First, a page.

Electronic Field Guide » Ecological Concepts » Habitat Fragmentation
Prepared by Margaret Brittingham (Ecosystem Science and Management)
Habitat fragmentation is one of the most pervasive and difficult-to-control threats to native ecosystems in Pennsylvania, the Northeast, and worldwide. It occurs when other land uses break up large contiguous blocks of habitat into smaller patches or when roads, transmission lines, pipelines, or other corridors penetrate blocks of habitat. These corridors do not necessarily isolate patches of habitat but do compromise the integrity of the habitat interior. Habitat fragmentation can have negative effects on wildlife and ecosystems through direct habitat loss or indirectly through changes that occur as a result of the adjacent habitat type and the particular land use associated with it. Although fragmentation can occur in any habitat type, in Pennsylvania concerns are associated primarily with forest habitat.
Habitat loss and fragmentation are direct byproducts of natural gas exploration and development, which has been increasing exponentially since 2008, when it became technically and financially feasible to recover the gas found in the Marcellus shale formation. As of August 31, 2013, nearly 7,000 deep wells have been drilled into the Marcellus formation on more than 1,000 pads. Approximately half of the pads have gone into forest habitat, and half of those have gone into core forest ((forest > 300 feet (100 m) from a preexisting road or opening). Each pad is on average 3–6 acres and is associated with pipelines and roads that cumulatively have the potential to fragment Pennsylvania forests. For example, current predictions suggest that as much as 60,000 new miles of pipeline will be developed in Pennsylvania to transport the gas from its origin to market. Companies are encouraged to place pipelines adjacent to preexisting roads, but this is not always possible, and many miles of new pipeline bisect forest habitat.
Habitat fragmentation concerns include direct loss of habitat associated with the well pad and also direct and indirect effects resulting from the pipelines, roads, and other disturbances associated with the well site. This is of particular concern because the Marcellus shale formation covers much of the Allegheny Plateau region, which encompasses Pennsylvania’s largest block of contiguous forest. It is also the location of much of our public lands, which have played an important role in providing habitat for wildlife, a venue for recreational opportunities, and a timber supply.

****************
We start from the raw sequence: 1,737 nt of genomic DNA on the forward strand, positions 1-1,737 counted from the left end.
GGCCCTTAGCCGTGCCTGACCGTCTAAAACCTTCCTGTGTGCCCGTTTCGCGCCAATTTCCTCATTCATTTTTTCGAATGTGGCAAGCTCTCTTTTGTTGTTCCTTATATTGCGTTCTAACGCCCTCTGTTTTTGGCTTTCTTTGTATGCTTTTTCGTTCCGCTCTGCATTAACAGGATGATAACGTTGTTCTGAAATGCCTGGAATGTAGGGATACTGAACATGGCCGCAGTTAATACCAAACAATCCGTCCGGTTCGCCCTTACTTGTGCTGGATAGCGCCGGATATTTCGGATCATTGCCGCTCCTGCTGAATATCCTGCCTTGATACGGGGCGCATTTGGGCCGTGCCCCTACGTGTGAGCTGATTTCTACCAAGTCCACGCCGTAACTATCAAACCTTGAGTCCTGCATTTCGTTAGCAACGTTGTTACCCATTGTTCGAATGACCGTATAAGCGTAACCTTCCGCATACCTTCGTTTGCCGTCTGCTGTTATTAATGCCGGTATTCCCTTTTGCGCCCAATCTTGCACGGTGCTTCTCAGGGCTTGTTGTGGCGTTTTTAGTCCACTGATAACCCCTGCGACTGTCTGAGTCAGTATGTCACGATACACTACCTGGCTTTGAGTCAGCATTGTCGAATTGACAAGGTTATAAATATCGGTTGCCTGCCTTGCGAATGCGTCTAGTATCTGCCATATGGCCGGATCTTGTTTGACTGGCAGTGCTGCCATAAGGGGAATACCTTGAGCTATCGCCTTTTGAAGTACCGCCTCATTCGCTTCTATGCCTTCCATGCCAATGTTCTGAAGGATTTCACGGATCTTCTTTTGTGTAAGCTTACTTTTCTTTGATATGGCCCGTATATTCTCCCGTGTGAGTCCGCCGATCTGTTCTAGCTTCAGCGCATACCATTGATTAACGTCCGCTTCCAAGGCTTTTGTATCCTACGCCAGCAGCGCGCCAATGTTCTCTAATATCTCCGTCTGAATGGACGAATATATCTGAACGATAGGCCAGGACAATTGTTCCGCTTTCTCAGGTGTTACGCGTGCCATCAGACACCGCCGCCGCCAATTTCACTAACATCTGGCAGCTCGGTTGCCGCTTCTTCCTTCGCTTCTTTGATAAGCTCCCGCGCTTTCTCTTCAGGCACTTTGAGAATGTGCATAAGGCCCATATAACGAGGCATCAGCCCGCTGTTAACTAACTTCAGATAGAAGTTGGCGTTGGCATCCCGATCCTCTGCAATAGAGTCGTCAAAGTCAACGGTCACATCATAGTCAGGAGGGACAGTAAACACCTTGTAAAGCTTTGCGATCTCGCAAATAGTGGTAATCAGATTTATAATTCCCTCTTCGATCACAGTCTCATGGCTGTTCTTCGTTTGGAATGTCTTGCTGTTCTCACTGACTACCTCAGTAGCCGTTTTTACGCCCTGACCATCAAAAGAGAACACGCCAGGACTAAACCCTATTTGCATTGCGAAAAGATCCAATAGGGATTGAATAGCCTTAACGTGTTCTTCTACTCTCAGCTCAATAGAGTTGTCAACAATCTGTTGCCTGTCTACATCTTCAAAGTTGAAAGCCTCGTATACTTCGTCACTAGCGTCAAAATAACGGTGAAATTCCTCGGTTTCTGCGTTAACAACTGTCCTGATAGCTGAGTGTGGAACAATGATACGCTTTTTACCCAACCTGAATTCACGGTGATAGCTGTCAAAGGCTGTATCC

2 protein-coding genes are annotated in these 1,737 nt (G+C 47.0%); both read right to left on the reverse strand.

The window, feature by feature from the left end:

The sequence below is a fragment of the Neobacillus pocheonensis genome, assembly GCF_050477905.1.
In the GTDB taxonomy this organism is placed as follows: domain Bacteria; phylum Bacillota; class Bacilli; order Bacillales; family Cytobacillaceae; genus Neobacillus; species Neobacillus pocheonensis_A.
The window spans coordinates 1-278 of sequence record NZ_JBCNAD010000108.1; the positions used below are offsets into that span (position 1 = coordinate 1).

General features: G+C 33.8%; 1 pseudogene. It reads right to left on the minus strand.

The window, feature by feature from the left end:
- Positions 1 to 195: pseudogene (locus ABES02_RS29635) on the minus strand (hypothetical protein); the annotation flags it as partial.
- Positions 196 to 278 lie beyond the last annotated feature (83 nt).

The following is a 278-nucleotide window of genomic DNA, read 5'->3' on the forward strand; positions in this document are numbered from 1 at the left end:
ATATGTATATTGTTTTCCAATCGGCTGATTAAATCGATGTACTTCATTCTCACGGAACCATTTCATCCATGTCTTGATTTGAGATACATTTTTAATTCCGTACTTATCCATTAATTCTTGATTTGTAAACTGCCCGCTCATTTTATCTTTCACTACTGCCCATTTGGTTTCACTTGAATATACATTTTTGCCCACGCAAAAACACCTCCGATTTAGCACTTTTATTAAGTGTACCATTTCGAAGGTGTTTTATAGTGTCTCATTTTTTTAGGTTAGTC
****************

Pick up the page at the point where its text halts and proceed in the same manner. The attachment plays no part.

The effects of fragmentation are complicated. They vary with the size of opening (larger openings produce greater fragmentation effects), the type of opening (permanent openings are more detrimental than temporary openings), and the surrounding landscape. For birds, fragmentation effects are most notable in landscapes that are about 45—55% forested. With less forest, the entire landscape tends to be fragmented and species that depend on larger tracts of habitat have already been eliminated from these areas. In areas with > 90% forest cover, generalist species that thrive in disturbed habitats are typically rare in the region, so they are initially less available to use the openings and edges, which reduces the potential for negative edge effects. For plants, the probability of invasive species moving into the forest (a major fragmentation concern) depends not only on local disturbance but also on characteristics of the surrounding landscape (invasions are more common in human-dominated landscapes than wilderness areas) and how the land was managed in the past. In the sections that follow, we discuss the values of core forest habitat, concerns associated with fragmentation, outcomes of fragmentation, and mitigation measures to reduce fragmentation effects. Additional recommendations on ways to minimize fragmentation can be found below (Table 1: Mitigation Measures).